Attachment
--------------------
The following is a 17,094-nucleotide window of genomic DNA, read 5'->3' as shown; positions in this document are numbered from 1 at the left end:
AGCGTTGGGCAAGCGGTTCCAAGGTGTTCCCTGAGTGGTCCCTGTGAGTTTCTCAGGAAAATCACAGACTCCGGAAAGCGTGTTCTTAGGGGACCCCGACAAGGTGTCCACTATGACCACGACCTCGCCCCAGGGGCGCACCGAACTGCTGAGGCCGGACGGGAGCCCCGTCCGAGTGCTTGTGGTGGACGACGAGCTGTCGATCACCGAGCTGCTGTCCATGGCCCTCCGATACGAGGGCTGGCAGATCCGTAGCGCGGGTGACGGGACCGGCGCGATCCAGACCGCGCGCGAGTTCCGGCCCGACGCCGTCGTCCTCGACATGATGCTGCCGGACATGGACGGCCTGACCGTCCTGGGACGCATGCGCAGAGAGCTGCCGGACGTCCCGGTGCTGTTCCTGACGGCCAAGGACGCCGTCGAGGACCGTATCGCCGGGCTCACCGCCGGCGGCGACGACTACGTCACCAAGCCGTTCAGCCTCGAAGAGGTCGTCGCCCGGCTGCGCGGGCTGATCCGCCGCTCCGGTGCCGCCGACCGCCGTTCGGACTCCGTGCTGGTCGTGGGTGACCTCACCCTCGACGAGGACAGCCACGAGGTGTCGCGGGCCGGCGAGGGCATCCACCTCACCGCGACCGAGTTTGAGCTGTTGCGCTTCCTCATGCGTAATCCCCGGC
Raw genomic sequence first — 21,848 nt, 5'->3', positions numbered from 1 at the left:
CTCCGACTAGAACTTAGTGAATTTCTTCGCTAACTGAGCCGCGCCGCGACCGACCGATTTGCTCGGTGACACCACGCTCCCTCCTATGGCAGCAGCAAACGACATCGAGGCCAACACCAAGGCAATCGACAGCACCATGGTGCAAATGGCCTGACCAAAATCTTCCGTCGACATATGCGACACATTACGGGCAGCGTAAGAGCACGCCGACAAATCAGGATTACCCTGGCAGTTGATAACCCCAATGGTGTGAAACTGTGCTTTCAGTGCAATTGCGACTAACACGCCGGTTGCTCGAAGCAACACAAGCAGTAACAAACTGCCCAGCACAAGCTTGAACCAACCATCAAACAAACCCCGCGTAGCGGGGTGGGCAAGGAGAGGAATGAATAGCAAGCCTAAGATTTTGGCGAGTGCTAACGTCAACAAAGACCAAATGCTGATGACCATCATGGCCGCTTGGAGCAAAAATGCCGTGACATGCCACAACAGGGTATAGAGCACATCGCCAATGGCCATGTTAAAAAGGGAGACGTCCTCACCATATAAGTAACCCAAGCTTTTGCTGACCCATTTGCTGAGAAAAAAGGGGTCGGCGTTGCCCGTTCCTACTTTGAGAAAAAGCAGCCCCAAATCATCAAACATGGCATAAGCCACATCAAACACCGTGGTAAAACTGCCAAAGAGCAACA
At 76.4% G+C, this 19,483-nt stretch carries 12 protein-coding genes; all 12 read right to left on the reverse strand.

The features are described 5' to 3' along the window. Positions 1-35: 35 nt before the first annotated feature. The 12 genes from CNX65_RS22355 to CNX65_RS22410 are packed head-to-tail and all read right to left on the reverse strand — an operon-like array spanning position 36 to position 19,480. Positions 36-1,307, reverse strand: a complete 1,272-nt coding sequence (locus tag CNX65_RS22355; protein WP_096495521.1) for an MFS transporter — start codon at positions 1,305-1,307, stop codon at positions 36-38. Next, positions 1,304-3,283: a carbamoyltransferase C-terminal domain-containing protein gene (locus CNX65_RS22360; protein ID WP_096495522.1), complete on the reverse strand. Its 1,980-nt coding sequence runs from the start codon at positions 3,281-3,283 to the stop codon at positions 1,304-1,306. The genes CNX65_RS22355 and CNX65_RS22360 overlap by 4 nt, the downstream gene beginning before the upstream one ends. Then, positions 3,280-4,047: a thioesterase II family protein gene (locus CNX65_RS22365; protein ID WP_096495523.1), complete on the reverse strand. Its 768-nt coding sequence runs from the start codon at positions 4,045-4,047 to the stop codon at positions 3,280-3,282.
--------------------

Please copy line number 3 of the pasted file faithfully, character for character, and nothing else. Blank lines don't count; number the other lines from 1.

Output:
Raw genomic sequence first — 21,848 nt, 5'->3', positions numbered from 1 at the left: